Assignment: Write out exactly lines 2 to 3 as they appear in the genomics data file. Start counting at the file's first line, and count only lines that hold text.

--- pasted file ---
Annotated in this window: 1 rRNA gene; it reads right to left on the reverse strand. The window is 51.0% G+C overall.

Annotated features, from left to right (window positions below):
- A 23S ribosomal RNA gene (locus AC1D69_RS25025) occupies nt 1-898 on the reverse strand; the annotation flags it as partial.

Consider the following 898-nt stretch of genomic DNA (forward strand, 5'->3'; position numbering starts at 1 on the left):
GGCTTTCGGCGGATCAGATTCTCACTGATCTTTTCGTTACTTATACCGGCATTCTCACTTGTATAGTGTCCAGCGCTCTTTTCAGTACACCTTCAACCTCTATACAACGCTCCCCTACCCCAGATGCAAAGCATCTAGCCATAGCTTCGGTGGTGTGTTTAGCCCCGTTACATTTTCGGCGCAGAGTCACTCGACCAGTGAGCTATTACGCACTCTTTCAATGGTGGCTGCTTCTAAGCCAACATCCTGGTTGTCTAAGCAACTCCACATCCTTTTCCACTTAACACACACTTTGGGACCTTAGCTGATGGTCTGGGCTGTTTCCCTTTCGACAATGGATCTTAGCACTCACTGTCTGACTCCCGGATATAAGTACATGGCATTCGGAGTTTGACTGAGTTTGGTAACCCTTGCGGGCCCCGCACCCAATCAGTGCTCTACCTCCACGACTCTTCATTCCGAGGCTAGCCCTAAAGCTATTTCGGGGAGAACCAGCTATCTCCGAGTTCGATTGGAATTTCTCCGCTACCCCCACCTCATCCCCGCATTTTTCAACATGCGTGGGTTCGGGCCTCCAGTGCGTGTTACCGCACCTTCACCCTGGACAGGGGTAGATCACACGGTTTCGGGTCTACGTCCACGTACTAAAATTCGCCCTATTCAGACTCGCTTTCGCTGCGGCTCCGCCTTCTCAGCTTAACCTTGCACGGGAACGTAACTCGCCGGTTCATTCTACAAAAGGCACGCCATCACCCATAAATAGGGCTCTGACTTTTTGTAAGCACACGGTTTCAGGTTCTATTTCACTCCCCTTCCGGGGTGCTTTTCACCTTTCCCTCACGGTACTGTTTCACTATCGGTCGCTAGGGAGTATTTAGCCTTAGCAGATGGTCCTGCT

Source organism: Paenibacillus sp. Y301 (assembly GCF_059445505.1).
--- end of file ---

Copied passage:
Annotated features, from left to right (window positions below):
- A 23S ribosomal RNA gene (locus AC1D69_RS25025) occupies nt 1-898 on the reverse strand; the annotation flags it as partial.